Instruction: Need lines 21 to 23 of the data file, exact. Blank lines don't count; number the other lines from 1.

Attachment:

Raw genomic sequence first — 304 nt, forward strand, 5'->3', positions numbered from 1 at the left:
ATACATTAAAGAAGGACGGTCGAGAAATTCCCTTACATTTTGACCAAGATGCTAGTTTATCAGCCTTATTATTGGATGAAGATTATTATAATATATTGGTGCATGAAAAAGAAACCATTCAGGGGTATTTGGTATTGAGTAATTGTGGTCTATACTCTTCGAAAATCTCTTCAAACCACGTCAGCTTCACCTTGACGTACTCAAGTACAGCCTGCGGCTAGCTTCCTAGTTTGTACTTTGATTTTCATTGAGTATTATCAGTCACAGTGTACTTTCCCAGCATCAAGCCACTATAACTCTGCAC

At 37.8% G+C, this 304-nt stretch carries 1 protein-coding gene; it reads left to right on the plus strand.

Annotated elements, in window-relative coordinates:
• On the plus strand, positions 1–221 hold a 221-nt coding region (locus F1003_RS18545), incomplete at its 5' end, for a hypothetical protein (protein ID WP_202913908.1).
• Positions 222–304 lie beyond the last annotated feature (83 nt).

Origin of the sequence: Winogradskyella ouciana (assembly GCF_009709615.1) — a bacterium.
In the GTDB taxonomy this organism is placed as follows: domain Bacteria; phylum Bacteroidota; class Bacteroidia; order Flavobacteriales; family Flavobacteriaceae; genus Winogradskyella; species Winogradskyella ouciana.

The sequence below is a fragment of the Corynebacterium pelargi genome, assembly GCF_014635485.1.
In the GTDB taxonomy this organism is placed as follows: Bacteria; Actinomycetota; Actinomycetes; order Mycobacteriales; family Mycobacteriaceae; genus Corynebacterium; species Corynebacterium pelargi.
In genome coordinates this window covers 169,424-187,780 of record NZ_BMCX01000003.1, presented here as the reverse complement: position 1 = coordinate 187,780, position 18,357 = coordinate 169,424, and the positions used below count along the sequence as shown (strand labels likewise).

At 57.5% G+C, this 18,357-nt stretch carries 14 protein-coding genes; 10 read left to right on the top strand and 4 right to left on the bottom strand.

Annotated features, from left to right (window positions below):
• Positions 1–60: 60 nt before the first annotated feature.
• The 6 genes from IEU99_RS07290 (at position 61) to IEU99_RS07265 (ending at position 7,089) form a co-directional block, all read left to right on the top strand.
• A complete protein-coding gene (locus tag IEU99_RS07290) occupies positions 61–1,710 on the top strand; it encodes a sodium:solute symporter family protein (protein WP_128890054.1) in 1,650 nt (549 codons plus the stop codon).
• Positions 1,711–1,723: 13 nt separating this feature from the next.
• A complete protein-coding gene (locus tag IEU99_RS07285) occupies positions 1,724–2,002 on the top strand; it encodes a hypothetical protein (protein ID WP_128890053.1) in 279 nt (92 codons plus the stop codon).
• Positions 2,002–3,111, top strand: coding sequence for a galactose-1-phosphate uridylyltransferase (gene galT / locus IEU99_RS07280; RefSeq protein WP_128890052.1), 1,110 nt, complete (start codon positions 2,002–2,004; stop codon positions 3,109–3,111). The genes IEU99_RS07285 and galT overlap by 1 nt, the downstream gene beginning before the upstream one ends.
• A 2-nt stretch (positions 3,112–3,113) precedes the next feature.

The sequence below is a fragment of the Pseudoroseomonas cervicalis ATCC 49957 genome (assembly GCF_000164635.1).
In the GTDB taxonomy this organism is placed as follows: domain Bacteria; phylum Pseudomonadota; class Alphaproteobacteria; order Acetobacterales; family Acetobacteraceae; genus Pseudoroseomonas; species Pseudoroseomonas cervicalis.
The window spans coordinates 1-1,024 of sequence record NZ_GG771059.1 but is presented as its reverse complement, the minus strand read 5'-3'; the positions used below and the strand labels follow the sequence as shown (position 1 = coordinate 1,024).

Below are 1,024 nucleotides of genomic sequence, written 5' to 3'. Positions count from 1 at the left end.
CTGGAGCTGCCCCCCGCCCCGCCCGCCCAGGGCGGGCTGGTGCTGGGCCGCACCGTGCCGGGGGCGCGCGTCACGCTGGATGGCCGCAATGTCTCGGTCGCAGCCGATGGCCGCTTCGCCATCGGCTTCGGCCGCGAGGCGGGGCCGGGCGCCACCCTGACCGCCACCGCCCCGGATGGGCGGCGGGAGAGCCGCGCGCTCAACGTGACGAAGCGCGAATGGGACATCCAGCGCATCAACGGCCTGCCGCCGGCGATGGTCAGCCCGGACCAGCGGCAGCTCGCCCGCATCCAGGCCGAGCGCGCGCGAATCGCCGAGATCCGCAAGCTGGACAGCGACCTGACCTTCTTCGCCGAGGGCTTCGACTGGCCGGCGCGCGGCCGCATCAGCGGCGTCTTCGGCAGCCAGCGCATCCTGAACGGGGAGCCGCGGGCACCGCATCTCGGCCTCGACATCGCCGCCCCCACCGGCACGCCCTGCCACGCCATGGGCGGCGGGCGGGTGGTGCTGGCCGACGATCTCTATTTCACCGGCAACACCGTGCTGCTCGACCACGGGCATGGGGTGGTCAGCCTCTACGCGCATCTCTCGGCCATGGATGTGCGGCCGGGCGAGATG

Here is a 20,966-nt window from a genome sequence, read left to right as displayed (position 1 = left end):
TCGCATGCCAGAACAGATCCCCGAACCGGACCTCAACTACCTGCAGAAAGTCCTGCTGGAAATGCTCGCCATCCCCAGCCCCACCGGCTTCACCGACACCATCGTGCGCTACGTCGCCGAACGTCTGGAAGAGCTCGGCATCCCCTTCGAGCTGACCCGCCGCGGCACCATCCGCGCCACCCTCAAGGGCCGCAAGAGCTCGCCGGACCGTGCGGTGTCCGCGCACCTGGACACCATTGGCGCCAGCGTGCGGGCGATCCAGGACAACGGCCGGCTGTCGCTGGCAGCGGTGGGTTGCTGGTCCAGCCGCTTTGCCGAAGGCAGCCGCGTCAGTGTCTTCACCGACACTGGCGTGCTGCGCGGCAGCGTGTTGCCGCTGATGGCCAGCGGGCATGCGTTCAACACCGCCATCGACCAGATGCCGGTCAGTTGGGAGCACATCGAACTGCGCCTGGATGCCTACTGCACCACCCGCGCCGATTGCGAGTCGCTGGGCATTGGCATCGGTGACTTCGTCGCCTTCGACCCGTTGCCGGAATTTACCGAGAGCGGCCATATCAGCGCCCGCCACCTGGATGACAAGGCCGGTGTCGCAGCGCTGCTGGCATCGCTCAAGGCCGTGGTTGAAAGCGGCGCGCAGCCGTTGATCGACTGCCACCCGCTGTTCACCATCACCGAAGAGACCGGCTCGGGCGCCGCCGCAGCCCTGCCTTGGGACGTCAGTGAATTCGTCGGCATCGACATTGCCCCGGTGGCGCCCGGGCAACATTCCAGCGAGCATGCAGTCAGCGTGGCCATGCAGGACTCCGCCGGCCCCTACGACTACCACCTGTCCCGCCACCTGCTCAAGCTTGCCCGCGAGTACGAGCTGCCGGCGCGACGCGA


The sequence below is a fragment of the Pseudoroseomonas cervicalis ATCC 49957 genome (assembly GCF_000164635.1).
In the GTDB taxonomy this organism is placed as follows: domain Bacteria; phylum Pseudomonadota; class Alphaproteobacteria; order Acetobacterales; family Acetobacteraceae; genus Pseudoroseomonas; species Pseudoroseomonas cervicalis.
The window spans coordinates 1-1,024 of sequence record NZ_GG771059.1 but is presented as its reverse complement, the minus strand read 5'-3'; the positions used below and the strand labels follow the sequence as shown (position 1 = coordinate 1,024).